Toews captures the spurts and lurches of adolescent growth in a tale as crude and fresh as its subject matter.

A COMPLICATED KINDNESS

An amusing if somewhat rambling account by Canadian author Toews (Swing Low: A Life, 2001) of a teenaged girl growing up in the middle of nowhere.

All adolescents think they live in the dorkiest place in the world, but 16-year-old Nomi Nickle maybe really does. Her hometown of East Village, Manitoba, you see, is populated almost entirely by Mennonites, an austere Christian sect. East Village has a movie theater but no bars, discos, pool halls, McDonald’s, or Starbucks—and even the theater specializes in films about Menno Simons (who founded the religion and named it after himself). So it’s not really an MTV kind of place. But that doesn’t keep Nomi or her sister Tash from throwing themselves into the usual adolescent cauldron of hormones, scorn, and rebellion. Tash eventually runs away from home with her boyfriend Ian, and Nomi dreams of moving to the real East Village (in New York) and hanging out with Lou Reed. Even Nomi’s mother, Trudie, whose brother Hans (“the mouth”) is the town’s equivalent of the Pope, gets fed up with life among the elect and runs off to parts unknown, leaving Nomi alone with her sweet-hearted but ineffectual and very depressed father, Ray. Nomi copes by ignoring her studies, partying with the other slackers, and hanging out with her boyfriend Travis (who plays guitar and likes to run naked through wheat fields). It’s all on the gloomy side, but, if Nomi is to be believed, that’s what Mennonite life is all about (“A Mennonite telephone survey might consist of questions like, would you prefer to live or die a cruel death, and if you answer ‘live’ the Menno doing the survey hangs up on you”). Still, like any normal teenager, Nomi can’t imagine anything right about her family. Perhaps she’s the one who has the changing to do.

Toews captures the spurts and lurches of adolescent growth in a tale as crude and fresh as its subject matter.

Pub Date: Oct. 5, 2004

ISBN: 1-58243-321-6

Page Count: 256

Publisher: Counterpoint

Review Posted Online: May 20, 2010

Kirkus Reviews Issue: Aug. 15, 2004

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More about grief and tragedy than romance.

FRIENDS FOREVER

Five friends meet on their first day of kindergarten at the exclusive Atwood School and remain lifelong friends through tragedy and triumph.

When Gabby, Billy, Izzie, Andy and Sean meet in the toy kitchen of the kindergarten classroom on their first day of school, no one can know how strong the group’s friendship will remain. Despite their different personalities and interests, the five grow up together and become even closer as they come into their own talents and life paths. But tragedy will strike and strike again. Family troubles, abusive parents, drugs, alcohol, stress, grief and even random bad luck will put pressure on each of them individually and as a group. Known for her emotional romances, Steel makes a bit of a departure with this effort that follows a group of friends through young adulthood. But even as one tragedy after another befalls the friends, the impact of the events is blunted by a distant narrative style that lacks emotional intensity. 

More about grief and tragedy than romance.

Pub Date: July 24, 2012

ISBN: 978-0-385-34321-3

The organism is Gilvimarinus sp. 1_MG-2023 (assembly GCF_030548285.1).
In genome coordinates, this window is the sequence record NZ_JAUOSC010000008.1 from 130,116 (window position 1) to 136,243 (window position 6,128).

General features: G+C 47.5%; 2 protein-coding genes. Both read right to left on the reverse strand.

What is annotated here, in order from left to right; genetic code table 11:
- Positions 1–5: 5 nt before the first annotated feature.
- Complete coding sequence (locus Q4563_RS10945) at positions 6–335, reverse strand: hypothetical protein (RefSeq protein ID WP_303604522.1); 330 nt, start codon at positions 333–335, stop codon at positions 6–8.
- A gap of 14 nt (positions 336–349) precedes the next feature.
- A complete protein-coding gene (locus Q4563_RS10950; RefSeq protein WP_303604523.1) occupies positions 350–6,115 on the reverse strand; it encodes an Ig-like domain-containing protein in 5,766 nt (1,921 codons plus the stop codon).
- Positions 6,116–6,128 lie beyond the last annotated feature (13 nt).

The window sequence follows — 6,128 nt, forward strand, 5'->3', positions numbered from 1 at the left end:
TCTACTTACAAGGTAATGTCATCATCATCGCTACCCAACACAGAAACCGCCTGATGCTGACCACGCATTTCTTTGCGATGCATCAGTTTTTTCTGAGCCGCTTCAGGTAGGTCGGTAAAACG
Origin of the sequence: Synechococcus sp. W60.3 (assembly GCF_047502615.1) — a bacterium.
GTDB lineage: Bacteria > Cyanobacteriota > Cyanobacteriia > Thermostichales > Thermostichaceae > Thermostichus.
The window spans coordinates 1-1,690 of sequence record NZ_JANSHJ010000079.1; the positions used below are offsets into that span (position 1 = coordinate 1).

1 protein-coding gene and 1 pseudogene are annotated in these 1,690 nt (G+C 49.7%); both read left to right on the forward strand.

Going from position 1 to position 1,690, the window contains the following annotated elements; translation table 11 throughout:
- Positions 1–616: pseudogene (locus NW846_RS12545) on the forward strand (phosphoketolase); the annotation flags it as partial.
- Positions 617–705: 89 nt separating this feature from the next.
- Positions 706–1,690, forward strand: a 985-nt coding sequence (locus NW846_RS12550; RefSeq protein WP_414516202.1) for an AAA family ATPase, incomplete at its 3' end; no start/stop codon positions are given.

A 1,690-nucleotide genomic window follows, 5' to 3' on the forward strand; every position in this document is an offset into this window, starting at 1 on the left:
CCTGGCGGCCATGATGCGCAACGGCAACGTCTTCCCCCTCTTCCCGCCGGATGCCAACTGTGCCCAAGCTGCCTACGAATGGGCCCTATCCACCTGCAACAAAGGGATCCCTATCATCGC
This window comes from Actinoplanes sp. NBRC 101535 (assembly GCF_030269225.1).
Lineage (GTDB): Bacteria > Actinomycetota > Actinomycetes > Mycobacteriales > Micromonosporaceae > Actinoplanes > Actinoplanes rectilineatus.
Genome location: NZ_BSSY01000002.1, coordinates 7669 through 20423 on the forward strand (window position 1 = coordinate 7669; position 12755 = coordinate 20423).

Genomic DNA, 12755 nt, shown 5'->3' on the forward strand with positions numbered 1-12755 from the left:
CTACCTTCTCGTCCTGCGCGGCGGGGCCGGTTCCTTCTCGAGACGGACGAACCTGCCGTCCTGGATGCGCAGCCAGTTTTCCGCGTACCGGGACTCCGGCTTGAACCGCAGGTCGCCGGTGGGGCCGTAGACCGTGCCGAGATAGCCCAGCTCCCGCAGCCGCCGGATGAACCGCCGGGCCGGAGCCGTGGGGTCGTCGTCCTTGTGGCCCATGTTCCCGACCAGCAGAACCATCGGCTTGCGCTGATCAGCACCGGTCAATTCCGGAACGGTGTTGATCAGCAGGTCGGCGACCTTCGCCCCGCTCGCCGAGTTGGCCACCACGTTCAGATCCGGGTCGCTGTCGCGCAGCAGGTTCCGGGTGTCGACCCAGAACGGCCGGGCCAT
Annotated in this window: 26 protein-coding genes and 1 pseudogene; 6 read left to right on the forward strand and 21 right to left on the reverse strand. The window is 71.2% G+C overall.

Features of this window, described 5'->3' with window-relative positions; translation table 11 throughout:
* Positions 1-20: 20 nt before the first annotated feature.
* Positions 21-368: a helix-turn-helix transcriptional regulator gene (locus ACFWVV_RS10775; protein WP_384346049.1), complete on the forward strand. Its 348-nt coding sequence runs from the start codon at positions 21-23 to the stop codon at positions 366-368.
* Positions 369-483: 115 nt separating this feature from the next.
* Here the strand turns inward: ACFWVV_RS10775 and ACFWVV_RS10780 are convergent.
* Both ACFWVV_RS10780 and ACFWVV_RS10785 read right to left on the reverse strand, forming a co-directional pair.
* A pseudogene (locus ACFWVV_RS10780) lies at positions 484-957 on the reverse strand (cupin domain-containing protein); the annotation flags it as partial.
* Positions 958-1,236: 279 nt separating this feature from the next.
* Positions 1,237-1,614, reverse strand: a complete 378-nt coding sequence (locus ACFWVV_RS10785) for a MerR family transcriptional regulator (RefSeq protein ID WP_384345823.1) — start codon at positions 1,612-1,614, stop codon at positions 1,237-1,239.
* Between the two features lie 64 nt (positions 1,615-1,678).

Page Count: 322

Publisher: Delacorte

Review Posted Online: Nov. 14, 2012

Kirkus Reviews Issue: Dec. 1, 2012

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The phrase “tour de force” could have been invented for this audacious novel.

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A LITTLE LIFE

Four men who meet as college roommates move to New York and spend the next three decades gaining renown in their professions—as an architect, painter, actor and lawyer—and struggling with demons in their intertwined personal lives.

Yanagihara (The People in the Trees, 2013) takes the still-bold leap of writing about characters who don’t share her background; in addition to being male, JB is African-American, Malcolm has a black father and white mother, Willem is white, and “Jude’s race was undetermined”—deserted at birth, he was raised in a monastery and had an unspeakably traumatic childhood that’s revealed slowly over the course of the book. Two of them are gay, one straight and one bisexual. There isn’t a single significant female character, and for a long novel, there isn’t much plot. There aren’t even many markers of what’s happening in the outside world; Jude moves to a loft in SoHo as a young man, but we don’t see the neighborhood change from gritty artists’ enclave to glitzy tourist destination. What we get instead is an intensely interior look at the friends’ psyches and relationships, and it’s utterly enthralling. The four men think about work and creativity and success and failure; they cook for each other, compete with each other and jostle for each other’s affection. JB bases his entire artistic career on painting portraits of his friends, while Malcolm takes care of them by designing their apartments and houses. When Jude, as an adult, is adopted by his favorite Harvard law professor, his friends join him for Thanksgiving in Cambridge every year. And when Willem becomes a movie star, they all bask in his glow. Eventually, the tone darkens and the story narrows to focus on Jude as the pain of his past cuts deep into his carefully constructed life.  

The phrase “tour de force” could have been invented for this audacious novel.

Pub Date: March 10, 2015

ISBN: 978-0-385-53925-8

Page Count: 720

Publisher: Doubleday

Review Posted Online: Dec. 22, 2014

Kirkus Reviews Issue: Jan. 1, 2015

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